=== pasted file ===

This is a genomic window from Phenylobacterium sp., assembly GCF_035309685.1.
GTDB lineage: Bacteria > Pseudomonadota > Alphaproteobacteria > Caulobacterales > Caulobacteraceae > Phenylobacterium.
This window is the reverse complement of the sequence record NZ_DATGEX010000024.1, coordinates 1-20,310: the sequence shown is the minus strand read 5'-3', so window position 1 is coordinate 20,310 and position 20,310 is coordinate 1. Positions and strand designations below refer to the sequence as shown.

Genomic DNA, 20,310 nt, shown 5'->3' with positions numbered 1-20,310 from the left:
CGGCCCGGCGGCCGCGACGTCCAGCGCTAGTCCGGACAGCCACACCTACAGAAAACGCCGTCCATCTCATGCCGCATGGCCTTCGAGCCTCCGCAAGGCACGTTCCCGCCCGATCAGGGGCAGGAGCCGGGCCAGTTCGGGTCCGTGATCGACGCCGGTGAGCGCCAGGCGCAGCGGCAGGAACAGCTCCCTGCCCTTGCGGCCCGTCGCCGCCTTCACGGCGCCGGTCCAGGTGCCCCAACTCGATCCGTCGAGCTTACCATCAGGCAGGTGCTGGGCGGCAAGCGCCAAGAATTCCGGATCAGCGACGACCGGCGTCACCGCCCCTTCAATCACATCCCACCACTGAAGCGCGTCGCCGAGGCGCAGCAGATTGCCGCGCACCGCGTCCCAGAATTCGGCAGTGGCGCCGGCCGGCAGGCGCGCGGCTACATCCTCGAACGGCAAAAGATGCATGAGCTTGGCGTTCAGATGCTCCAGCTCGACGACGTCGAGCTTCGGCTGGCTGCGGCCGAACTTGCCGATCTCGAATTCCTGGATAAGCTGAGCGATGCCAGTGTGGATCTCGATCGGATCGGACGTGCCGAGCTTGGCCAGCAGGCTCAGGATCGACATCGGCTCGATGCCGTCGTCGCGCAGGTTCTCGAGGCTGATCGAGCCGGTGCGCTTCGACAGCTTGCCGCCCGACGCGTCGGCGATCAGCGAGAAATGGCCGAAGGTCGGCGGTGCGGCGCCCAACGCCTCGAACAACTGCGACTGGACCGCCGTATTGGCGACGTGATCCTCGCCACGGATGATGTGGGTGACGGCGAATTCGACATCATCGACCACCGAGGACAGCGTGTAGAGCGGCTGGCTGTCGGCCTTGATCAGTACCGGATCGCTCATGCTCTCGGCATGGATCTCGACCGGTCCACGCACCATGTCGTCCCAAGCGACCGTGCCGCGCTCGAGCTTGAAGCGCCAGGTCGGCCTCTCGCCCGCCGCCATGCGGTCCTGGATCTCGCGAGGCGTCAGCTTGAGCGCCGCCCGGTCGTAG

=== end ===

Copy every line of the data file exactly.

This is a genomic window from Phenylobacterium sp., assembly GCF_035309685.1.
GTDB lineage: Bacteria > Pseudomonadota > Alphaproteobacteria > Caulobacterales > Caulobacteraceae > Phenylobacterium.
This window is the reverse complement of the sequence record NZ_DATGEX010000024.1, coordinates 1-20,310: the sequence shown is the minus strand read 5'-3', so window position 1 is coordinate 20,310 and position 20,310 is coordinate 1. Positions and strand designations below refer to the sequence as shown.

Genomic DNA, 20,310 nt, shown 5'->3' with positions numbered 1-20,310 from the left:
CGGCCCGGCGGCCGCGACGTCCAGCGCTAGTCCGGACAGCCACACCTACAGAAAACGCCGTCCATCTCATGCCGCATGGCCTTCGAGCCTCCGCAAGGCACGTTCCCGCCCGATCAGGGGCAGGAGCCGGGCCAGTTCGGGTCCGTGATCGACGCCGGTGAGCGCCAGGCGCAGCGGCAGGAACAGCTCCCTGCCCTTGCGGCCCGTCGCCGCCTTCACGGCGCCGGTCCAGGTGCCCCAACTCGATCCGTCGAGCTTACCATCAGGCAGGTGCTGGGCGGCAAGCGCCAAGAATTCCGGATCAGCGACGACCGGCGTCACCGCCCCTTCAATCACATCCCACCACTGAAGCGCGTCGCCGAGGCGCAGCAGATTGCCGCGCACCGCGTCCCAGAATTCGGCAGTGGCGCCGGCCGGCAGGCGCGCGGCTACATCCTCGAACGGCAAAAGATGCATGAGCTTGGCGTTCAGATGCTCCAGCTCGACGACGTCGAGCTTCGGCTGGCTGCGGCCGAACTTGCCGATCTCGAATTCCTGGATAAGCTGAGCGATGCCAGTGTGGATCTCGATCGGATCGGACGTGCCGAGCTTGGCCAGCAGGCTCAGGATCGACATCGGCTCGATGCCGTCGTCGCGCAGGTTCTCGAGGCTGATCGAGCCGGTGCGCTTCGACAGCTTGCCGCCCGACGCGTCGGCGATCAGCGAGAAATGGCCGAAGGTCGGCGGTGCGGCGCCCAACGCCTCGAACAACTGCGACTGGACCGCCGTATTGGCGACGTGATCCTCGCCACGGATGATGTGGGTGACGGCGAATTCGACATCATCGACCACCGAGGACAGCGTGTAGAGCGGCTGGCTGTCGGCCTTGATCAGTACCGGATCGCTCATGCTCTCGGCATGGATCTCGACCGGTCCACGCACCATGTCGTCCCAAGCGACCGTGCCGCGCTCGAGCTTGAAGCGCCAGGTCGGCCTCTCGCCCGCCGCCATGCGGTCCTGGATCTCGCGAGGCGTCAGCTTGAGCGCCGCCCGGTCGTAG